Kersh, as he was fondly known, died at his home following a long illness.
He was, of course, best known for directing The Empire Strikes Back, arguably the greatest chapter in the Star Wars saga (and which celebrates its thirtieth anniversary this year). But Kershner also made contributions to other franchises, directing RoboCop 2 and Sean Connery's last appearance as James Bond in the 'unofficial' 007 flick, Never Say Never Again.
Having fought in World War II, Kershner began his career by teaching film at the University of Southern California, but quickly made the move behind the camera via a detour as a stills photographer and TV director, calling the shots on Stakeout On Dope Street in 1958.
A decent career followed, in which he directed the likes of Sean Connery in A Fine Madness, Richard Harris in The Return Of A Man Called Horse, and Faye Dunaway in 1978's Eyes Of Laura Mars (based on John Carpenter's screenplay).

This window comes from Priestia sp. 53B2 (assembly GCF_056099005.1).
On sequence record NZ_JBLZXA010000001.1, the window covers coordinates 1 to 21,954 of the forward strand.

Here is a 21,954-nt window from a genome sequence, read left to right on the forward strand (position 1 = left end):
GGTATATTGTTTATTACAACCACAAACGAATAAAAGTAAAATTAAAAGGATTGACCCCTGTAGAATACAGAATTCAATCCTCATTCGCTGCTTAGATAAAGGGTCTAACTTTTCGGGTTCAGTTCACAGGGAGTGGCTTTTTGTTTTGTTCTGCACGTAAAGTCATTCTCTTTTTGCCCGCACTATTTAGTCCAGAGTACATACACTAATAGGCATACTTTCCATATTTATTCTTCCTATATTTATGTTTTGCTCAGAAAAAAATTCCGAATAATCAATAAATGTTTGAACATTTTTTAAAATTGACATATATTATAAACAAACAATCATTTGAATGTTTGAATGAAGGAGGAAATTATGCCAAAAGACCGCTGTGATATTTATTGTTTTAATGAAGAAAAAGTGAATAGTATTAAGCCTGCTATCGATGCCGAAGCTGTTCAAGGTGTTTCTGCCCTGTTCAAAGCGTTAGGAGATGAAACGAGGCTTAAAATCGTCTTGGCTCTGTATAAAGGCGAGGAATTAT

It was this movie that persuaded George Lucas, looking for someone to take the reins on his Star Wars sequel, to approach Kershner to direct The Empire Strikes Back. The rest is movie history: Kershner's no-frills storytelling style, coupled with a strong script and an imaginative visual pallet, gave Empire a gravitas that marked it out as an instant classic.
Kershner only directed twice more on film, with Never Say Never Again and Robocop 2, but he also made a habit of appearing in films, showing up in Martin Scorsese's The Last Temptation Of Christ and, of all places, Steven Seagal's On Deadly Ground.
His last contribution to film was a cameo as Statistics Professor in the 2005 film, Berkeley - but Kershner's unmistakeable contribution to film history had already been made. For Yoda, for Vader telling Luke, "I am your father", for Cloud City, for Lando, for the battle of Hoth, for the asteroid field chase, for Boba Fett, for Lobot, for Wampas, for Tauntauns, for "I thought they smelt bad... on the outside!", for "I love you"/"I know", for Chewie screaming in pain as Han is frozen in carbonite, and for the Empire striking back, we'll never forget the legendary Irvin Kershner. Rest in peace, Kersh.